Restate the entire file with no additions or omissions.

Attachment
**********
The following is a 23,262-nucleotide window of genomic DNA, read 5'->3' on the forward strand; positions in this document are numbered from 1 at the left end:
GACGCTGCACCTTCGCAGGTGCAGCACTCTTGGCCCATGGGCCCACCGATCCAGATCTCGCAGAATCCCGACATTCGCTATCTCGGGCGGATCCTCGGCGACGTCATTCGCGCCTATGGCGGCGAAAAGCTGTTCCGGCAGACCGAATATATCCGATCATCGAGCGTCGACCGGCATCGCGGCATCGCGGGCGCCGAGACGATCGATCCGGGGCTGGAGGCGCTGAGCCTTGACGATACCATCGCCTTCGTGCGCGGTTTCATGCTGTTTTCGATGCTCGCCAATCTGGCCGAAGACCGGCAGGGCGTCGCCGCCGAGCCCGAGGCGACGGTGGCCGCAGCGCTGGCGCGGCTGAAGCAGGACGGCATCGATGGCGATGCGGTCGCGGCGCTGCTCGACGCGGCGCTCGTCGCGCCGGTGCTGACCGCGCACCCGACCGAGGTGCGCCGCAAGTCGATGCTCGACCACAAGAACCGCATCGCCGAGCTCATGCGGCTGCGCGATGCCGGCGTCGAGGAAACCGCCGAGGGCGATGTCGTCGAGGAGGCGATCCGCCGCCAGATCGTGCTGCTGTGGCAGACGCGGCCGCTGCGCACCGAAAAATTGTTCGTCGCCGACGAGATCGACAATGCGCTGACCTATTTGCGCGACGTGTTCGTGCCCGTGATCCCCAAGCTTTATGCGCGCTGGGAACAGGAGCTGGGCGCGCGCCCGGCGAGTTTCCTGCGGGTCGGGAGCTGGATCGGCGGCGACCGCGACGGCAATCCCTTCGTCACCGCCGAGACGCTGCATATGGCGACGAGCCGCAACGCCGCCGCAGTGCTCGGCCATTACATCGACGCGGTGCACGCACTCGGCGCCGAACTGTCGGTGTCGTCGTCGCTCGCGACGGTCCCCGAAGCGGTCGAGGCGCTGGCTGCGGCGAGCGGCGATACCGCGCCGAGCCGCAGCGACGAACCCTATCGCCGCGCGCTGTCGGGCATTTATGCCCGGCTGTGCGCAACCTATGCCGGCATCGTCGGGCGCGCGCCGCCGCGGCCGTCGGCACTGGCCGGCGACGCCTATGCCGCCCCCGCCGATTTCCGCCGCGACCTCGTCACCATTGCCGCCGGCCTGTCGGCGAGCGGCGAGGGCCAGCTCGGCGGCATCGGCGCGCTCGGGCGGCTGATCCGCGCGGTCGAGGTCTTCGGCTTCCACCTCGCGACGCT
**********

The following is a 23,262-nucleotide window of genomic DNA, read 5'->3' on the forward strand; positions in this document are numbered from 1 at the left end:
GACGCTGCACCTTCGCAGGTGCAGCACTCTTGGCCCATGGGCCCACCGATCCAGATCTCGCAGAATCCCGACATTCGCTATCTCGGGCGGATCCTCGGCGACGTCATTCGCGCCTATGGCGGCGAAAAGCTGTTCCGGCAGACCGAATATATCCGATCATCGAGCGTCGACCGGCATCGCGGCATCGCGGGCGCCGAGACGATCGATCCGGGGCTGGAGGCGCTGAGCCTTGACGATACCATCGCCTTCGTGCGCGGTTTCATGCTGTTTTCGATGCTCGCCAATCTGGCCGAAGACCGGCAGGGCGTCGCCGCCGAGCCCGAGGCGACGGTGGCCGCAGCGCTGGCGCGGCTGAAGCAGGACGGCATCGATGGCGATGCGGTCGCGGCGCTGCTCGACGCGGCGCTCGTCGCGCCGGTGCTGACCGCGCACCCGACCGAGGTGCGCCGCAAGTCGATGCTCGACCACAAGAACCGCATCGCCGAGCTCATGCGGCTGCGCGATGCCGGCGTCGAGGAAACCGCCGAGGGCGATGTCGTCGAGGAGGCGATCCGCCGCCAGATCGTGCTGCTGTGGCAGACGCGGCCGCTGCGCACCGAAAAATTGTTCGTCGCCGACGAGATCGACAATGCGCTGACCTATTTGCGCGACGTGTTCGTGCCCGTGATCCCCAAGCTTTATGCGCGCTGGGAACAGGAGCTGGGCGCGCGCCCGGCGAGTTTCCTGCGGGTCGGGAGCTGGATCGGCGGCGACCGCGACGGCAATCCCTTCGTCACCGCCGAGACGCTGCATATGGCGACGAGCCGCAACGCCGCCGCAGTGCTCGGCCATTACATCGACGCGGTGCACGCACTCGGCGCCGAACTGTCGGTGTCGTCGTCGCTCGCGACGGTCCCCGAAGCGGTCGAGGCGCTGGCTGCGGCGAGCGGCGATACCGCGCCGAGCCGCAGCGACGAACCCTATCGCCGCGCGCTGTCGGGCATTTATGCCCGGCTGTGCGCAACCTATGCCGGCATCGTCGGGCGCGCGCCGCCGCGGCCGTCGGCACTGGCCGGCGACGCCTATGCCGCCCCCGCCGATTTCCGCCGCGACCTCGTCACCATTGCCGCCGGCCTGTCGGCGAGCGGCGAGGGCCAGCTCGGCGGCATCGGCGCGCTCGGGCGGCTGATCCGCGCGGTCGAGGTCTTCGGCTTCCACCTCGCGACGCT